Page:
High-Altitude Clouds on Mars Spied by European Spacecraft (Photos)

Cloud over Mars
This sequence of images, taken by the Visual Monitoring Camera (VMC) aboard Europe's Mars Express spacecraft, shows a limb cloud coming into view on March 7, 2013. From top to bottom, the images were taken at 2248, 2249, 2251 and 2253 GMT. (Image credit: ESA, CC BY-SA 3.0 IGO)

A webcam aboard a European Mars orbiter has snapped some striking images of big clouds scudding through the Red Planet's atmosphere.

The photos, taken by the Visual Monitoring Camera (VMC) aboard the European Space Agency's (ESA) Mars Express spacecraft, constitute a global survey of odd, high-altitude Martian clouds, researchers said.

That survey provides a new perspective on the planet's atmosphere, the scientists added: Whereas most other Martian orbiters' cameras zoom in for close-up looks at the surface, the lower-resolution VMC gives a wide-angle view of much of the planet's "limb," or edge. [Photos: Red Planet Views from Europe's Mars Express]

"For this reason, limb observations in general are not so numerous, and this is why our images are so valuable in contributing to our understanding of atmospheric phenomena," Agustín Sánchez-Lavega, lead author of a new study about the cloud photos, said in a statement from ESA. 

By combining these observations with models and other data sets, the researchers gained a better understanding of "atmospheric transport and seasonal variations that play a role in generating the high-altitude cloud features," added Sánchez-Lavega, who's based at the University of Basque Country in Bilbao, Spain.

Example of a limb-cloud event captured by Mars Express' VMC on Dec. 15, 2009, over the Martian equator. The cloud formation reaches a maximum altitude of 25 miles (40 kilometers) and spans 516 miles (830 km) horizontally. The event occurred close to the northern spring equinox, suggesting it is a condensate cloud of water-ice particles. (Image credit: ESA, CC BY-SA 3.0 IGO)

Originally, the main goal of the VMC was to confirm that Mars Express' piggyback lander, Beagle 2, separated as planned during the duo's approach to the Red Planet in 2003. (That separation occurred, but Beagle 2 went silent during its Dec. 25, 2003, landing attempt and was never heard from again. In 2015, researchers announced that they had spotted Beagle 2 on the Red Planet's surface, in photos taken by NASA's Mars Reconnaissance Orbiter, or MRO.)  

The VMC was switched off shortly after doing that job. But mission team members turned the camera back on in 2007, and then used it to take photos for public-outreach and citizen-science purposes. (VMC images automatically post to this Flickr page, which features more than 24,000 photos at the moment.)

But last year, the webcam received some new software and was elevated to the status of supporting science instrument. The new study — which will appear in the Jan. 1, 2018, issue of the journal Icarus — is the first VMC-centered paper to be published during the camera's new incarnation, ESA officials said.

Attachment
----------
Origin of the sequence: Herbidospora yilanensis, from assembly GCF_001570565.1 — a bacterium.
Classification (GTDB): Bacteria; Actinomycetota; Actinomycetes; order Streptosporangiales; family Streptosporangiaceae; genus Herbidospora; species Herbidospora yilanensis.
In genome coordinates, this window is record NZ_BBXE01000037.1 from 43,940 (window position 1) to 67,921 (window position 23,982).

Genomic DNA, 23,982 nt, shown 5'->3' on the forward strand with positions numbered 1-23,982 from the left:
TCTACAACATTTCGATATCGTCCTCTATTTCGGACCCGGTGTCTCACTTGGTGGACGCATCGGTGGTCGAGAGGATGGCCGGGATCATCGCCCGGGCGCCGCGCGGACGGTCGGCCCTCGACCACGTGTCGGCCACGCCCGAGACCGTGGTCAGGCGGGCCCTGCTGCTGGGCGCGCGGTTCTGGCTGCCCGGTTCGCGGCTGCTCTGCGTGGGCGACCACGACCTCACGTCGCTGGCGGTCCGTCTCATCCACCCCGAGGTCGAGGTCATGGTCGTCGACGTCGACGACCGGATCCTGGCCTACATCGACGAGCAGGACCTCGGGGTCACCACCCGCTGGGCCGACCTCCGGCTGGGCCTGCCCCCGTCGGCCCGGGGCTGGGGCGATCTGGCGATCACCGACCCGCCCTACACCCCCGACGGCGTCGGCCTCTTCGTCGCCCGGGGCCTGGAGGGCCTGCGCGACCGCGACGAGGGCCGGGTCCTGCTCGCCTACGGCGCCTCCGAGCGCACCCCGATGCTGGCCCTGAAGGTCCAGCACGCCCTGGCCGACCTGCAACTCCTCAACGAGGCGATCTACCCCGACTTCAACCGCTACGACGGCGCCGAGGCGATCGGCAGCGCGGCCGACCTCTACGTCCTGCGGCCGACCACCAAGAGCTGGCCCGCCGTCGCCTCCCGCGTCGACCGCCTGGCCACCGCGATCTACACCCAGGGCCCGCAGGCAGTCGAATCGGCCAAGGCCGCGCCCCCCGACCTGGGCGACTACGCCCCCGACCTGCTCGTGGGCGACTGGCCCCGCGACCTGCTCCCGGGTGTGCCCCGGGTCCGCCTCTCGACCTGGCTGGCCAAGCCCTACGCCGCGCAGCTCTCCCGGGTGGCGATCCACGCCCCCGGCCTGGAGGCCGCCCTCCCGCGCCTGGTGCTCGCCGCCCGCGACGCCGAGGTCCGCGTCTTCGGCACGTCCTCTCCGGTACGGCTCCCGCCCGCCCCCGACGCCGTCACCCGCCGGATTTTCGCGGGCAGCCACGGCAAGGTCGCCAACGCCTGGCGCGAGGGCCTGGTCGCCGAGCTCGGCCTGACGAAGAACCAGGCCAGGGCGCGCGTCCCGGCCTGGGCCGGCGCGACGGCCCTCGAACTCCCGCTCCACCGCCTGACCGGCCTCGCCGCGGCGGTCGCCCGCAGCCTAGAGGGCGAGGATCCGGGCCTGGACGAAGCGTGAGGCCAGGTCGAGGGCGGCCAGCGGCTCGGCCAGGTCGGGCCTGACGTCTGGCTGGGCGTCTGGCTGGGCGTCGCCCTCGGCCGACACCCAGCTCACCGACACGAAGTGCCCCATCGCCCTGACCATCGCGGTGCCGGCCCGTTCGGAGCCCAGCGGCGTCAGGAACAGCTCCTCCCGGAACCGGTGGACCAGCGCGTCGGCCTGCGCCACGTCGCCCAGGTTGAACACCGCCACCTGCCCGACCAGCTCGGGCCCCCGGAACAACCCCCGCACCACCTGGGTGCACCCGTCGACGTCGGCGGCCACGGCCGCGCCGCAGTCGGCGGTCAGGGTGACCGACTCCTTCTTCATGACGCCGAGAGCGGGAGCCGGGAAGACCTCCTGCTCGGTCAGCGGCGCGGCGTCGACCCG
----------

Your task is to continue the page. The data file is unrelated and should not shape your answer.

Sánchez-Lavega and his colleagues sifted through about 21,000 photos taken by the VMC between 2007 and 2016. They identified 300 that showed 18 different high-altitude cloud "events" on the Martian limb. These clouds generally had peak altitudes of 31 to 50 miles (50 to 80 kilometers) and stretched for 250 to 930 miles (400 to 1,500 km) horizontally, ESA officials said.

Dust clouds imaged by ESA’s Mars Express VMC (bottom left, bottom right and top right) and the Mars Color Imager (MARCI) aboard NASA’s Mars Reconnaissance Orbiter (top left) in November 2007 over the Utopia region. Arrows indicate the dust front in each image. The arcing dust front was 454 miles (730 kilometers) long on its internal edge and 1,212 miles (1,950 km) long on its outer edge, and a width of 37 miles to 81 miles (60 to 130 km). (Image credit: MARCI: NASA/JPL/MSSS; VMC: ESA , CC BY-SA 3.0 IGO)

The team then compared the VMC photos with the results of Red Planet climate models, as well as with data from other Mars Express instruments and weather information generated via MRO observations. Such work revealed that most of the clouds were composed of water ice and were present when temperatures in their area were relatively low. (These clouds evaporated when things heated up.)

But one of the clouds, which sat about 40 miles (65 km) up, was caused by a big dust storm in Mars' northern hemisphere. That storm was 37 to 81 miles (60 to 130 km) wide, and its front edge covered about 1,200 miles (1,950 km), ESA officials said.

"This long-term monitoring has allowed us to detect and measure the extent of dust and clouds over the limb of the planet, and study changes with a high cadence of imaging," Dmitri Titov, ESA's Mars Express project scientist, said in the same statement. "We will continue to maintain the database with systematic observations from the webcam to provide wide views of atmospheric phenomena."

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Mike Wall
Senior Space Writer

Michael Wall is a Senior Space Writer with Space.com and joined the team in 2010. He primarily covers exoplanets, spaceflight and military space, but has been known to dabble in the space art beat. His book about the search for alien life, "Out There," was published on Nov. 13, 2018. Before becoming a science writer, Michael worked as a herpetologist and wildlife biologist. He has a Ph.D. in evolutionary biology from the University of Sydney, Australia, a bachelor's degree from the University of Arizona, and a graduate certificate in science writing from the University of California, Santa Cruz. To find out what his latest project is, you can follow Michael on Twitter.